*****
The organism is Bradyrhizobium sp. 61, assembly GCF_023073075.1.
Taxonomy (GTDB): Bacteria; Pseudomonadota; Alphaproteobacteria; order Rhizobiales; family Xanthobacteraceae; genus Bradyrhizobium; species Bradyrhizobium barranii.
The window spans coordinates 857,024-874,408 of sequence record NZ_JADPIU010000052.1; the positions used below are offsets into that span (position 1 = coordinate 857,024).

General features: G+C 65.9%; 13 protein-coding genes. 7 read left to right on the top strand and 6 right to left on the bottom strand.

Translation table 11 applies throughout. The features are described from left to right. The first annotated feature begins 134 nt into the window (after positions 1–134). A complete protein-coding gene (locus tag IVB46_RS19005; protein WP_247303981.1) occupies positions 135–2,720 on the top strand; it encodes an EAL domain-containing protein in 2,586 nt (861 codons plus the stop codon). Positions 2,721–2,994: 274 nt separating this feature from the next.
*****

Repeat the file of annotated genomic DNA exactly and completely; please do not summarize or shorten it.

The organism is Bradyrhizobium sp. 61, assembly GCF_023073075.1.
Taxonomy (GTDB): Bacteria; Pseudomonadota; Alphaproteobacteria; order Rhizobiales; family Xanthobacteraceae; genus Bradyrhizobium; species Bradyrhizobium barranii.
The window spans coordinates 857,024-874,408 of sequence record NZ_JADPIU010000052.1; the positions used below are offsets into that span (position 1 = coordinate 857,024).

General features: G+C 65.9%; 13 protein-coding genes. 7 read left to right on the top strand and 6 right to left on the bottom strand.

Translation table 11 applies throughout. The features are described from left to right. The first annotated feature begins 134 nt into the window (after positions 1–134). A complete protein-coding gene (locus tag IVB46_RS19005; protein WP_247303981.1) occupies positions 135–2,720 on the top strand; it encodes an EAL domain-containing protein in 2,586 nt (861 codons plus the stop codon). Positions 2,721–2,994: 274 nt separating this feature from the next.